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Green and viable: why construction companies are building modular

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For Wendy van Duijnhoven, Marketing & Communications manager at Jan Snel B.V., the company would not be where it is today had it not taken the decision to extend its modular building approach to include circular construction.

“The term circular construction – reusing buildings and using sustainable materials – you hear it everywhere,” she says. “For Jan Snel, the term circular construction means thinking about the dismantling and reuse possiblities of the building in the engineering phase. It’s a real buzzword in the industry, but Jan Snel stands out for having taken action to make it happen.”

Perhaps evidence of its dedication, the company employs a project manager to oversee successful implementation of sustainable methods in its business. Daan Kosterman, Circular Economy Project Manager, is as enthusiastic as they come about the prospects for modular construction, and for him, that really is because of one thing.

“Circular construction embraces modular construction. As Wendy said, our use of modularity makes us a forerunner in our industry in terms of sustainability and reusability. Construction is turning to these kind of solutions as a result of its low carbon footprint, level of waste, and its long term sustainability. Ultimately, it’s so much easier to upgrade a modular building, than knock down an old construction and start from scratch,” he points out.

Daan Kosterman
When new technologies come along, it’s much easier to upgrade a modular building, than knock down an old construction and start from scratch. Daan KostermanCircular Economy Project Manager at Jan Snel B.V.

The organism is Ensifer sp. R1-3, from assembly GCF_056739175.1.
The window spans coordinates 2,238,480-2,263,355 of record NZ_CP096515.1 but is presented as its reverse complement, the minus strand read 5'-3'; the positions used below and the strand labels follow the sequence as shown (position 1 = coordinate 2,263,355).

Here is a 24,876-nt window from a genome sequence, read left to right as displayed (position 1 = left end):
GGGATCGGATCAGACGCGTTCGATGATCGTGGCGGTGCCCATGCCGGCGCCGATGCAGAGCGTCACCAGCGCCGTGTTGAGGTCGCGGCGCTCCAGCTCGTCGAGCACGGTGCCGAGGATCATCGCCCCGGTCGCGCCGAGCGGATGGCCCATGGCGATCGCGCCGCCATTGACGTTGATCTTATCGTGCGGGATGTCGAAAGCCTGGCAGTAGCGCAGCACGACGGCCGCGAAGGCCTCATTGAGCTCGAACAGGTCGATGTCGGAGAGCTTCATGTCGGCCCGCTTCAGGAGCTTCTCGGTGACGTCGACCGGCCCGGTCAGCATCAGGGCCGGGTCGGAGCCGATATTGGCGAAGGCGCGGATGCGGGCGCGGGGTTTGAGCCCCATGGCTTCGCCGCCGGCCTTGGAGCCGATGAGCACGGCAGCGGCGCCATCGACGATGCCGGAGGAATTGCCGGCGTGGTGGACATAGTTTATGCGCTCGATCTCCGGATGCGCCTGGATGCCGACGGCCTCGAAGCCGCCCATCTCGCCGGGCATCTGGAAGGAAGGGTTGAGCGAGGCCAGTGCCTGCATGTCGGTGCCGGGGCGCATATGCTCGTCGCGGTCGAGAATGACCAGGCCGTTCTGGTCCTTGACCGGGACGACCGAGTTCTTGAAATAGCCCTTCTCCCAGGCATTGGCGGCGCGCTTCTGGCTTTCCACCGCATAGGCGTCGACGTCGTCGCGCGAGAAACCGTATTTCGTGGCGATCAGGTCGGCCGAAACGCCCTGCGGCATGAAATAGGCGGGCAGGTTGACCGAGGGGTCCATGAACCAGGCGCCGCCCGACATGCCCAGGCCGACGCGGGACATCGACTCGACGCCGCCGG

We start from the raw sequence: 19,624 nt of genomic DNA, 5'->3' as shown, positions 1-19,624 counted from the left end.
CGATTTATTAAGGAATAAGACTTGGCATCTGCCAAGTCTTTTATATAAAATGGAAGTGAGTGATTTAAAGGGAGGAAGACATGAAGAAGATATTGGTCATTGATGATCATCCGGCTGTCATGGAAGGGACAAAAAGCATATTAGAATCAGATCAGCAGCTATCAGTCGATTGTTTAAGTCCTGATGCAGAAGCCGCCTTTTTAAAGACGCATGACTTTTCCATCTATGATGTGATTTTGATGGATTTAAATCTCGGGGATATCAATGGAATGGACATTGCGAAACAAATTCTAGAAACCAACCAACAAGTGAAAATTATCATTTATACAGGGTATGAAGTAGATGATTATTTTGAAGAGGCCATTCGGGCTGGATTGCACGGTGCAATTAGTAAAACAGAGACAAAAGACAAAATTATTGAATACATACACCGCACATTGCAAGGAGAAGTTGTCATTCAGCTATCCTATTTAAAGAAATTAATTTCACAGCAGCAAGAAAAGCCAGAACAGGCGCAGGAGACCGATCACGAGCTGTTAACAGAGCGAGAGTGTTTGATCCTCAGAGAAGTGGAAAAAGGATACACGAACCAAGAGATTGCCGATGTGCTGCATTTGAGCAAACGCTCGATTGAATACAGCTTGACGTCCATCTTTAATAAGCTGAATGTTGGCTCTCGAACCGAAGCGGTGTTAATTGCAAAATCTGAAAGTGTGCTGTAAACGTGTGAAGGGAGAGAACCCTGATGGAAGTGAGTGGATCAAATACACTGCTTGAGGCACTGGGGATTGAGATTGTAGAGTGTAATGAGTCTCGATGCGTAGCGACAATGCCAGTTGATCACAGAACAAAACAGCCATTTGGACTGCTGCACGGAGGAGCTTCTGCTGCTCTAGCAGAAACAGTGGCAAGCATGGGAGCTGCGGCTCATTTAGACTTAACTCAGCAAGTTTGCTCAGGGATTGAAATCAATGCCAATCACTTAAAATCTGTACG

Mr. Kosterman is keen to explain how the firm has implemented modularity in practice. “Our construction projects work in a variety of ways,” he reveals. “Firstly, we have basic units that are reused time and time again, for example, workmen’s shelters or construction trailers on construction sites. Secondly, we have a fleet of temporary units for schools (including a gym), housing and office buildings; these are more comfortable than the basic units, and are typically used for 5 to 15 years before being returned to us. Thirdly, our residential and student housing projects meet the strict requirements for permanent housing certification in all aspects, including insulation, electrics and sound levels. Building residential and student housing using our modular construction method allows us to complete projects between 30 to 50% quicker than normal construction. It’s our most lucrative area, and most of our flagship projects use modules that meet the requirements of the permanent construction/building regulations.”

With 540 houses in Elzenhagen, Amsterdam, 232 houses in the Keramus project in Utrecht, 300 houses in Eindhoven, and 400 in Utrecht, this model has clearly been a success. However, Ms. van Duijnhoven emphasises that this is just the beginning. “Expanding into building hospital units, and crossborder expansion beyond the Netherlands are our next steps. We have begun two projects in Germany – more than 700 student residences in Bochum and 106 student residences in Essen, built specifically to German standards. We know the demands for flexible and reusable housing in the Netherlands exists elsewhere, and our way of construction meets that need with a proven track record of success,” she says. Mr. Kosterman agrees.

Jan Snel - Wendy van Duijnhoven
We know the demands for flexible and reusable housing in the Netherlands exists elsewhere. Our way of construction answers that need with modular solutions. Wendy van DuijnhovenMarketing & Communications Manager at Jan Snel B.V.

“In our industry, there is definitely awareness that buildings need to be temporary, flexible and meet the highest standards, and that constructing this way is increasingly what clients want. The circular economy is an important aspect of every industry. We must all ask: how might we consider re-use in our design stage? In construction, the outcome has been modular design,” he notes. Indeed, Jan Snels introduction of a modular approach to construction is a testament to its pioneering approach that not only goes green, but also answers the commercial need for flexibility.

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